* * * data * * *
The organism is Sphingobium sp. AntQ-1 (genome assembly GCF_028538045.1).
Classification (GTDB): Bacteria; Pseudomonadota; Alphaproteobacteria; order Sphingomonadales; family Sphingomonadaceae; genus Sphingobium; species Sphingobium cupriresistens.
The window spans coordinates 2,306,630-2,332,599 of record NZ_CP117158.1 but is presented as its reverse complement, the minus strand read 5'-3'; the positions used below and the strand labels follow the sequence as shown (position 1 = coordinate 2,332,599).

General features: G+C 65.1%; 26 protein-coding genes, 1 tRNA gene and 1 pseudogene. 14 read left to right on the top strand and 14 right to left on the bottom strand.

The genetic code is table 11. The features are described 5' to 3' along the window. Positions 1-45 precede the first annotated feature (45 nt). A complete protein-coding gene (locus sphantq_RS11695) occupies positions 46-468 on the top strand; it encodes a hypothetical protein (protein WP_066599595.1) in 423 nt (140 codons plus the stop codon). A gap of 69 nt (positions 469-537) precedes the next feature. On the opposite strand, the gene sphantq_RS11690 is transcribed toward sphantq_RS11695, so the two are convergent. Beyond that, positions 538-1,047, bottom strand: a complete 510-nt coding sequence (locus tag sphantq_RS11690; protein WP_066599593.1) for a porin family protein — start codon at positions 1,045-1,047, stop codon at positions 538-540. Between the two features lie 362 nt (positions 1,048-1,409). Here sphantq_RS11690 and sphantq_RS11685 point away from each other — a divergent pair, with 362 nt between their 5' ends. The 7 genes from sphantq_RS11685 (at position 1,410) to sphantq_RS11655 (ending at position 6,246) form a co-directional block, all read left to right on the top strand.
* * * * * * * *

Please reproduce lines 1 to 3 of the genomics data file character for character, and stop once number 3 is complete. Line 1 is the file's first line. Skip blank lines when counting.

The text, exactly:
The organism is Sphingobium sp. AntQ-1 (genome assembly GCF_028538045.1).
Classification (GTDB): Bacteria; Pseudomonadota; Alphaproteobacteria; order Sphingomonadales; family Sphingomonadaceae; genus Sphingobium; species Sphingobium cupriresistens.
The window spans coordinates 2,306,630-2,332,599 of record NZ_CP117158.1 but is presented as its reverse complement, the minus strand read 5'-3'; the positions used below and the strand labels follow the sequence as shown (position 1 = coordinate 2,332,599).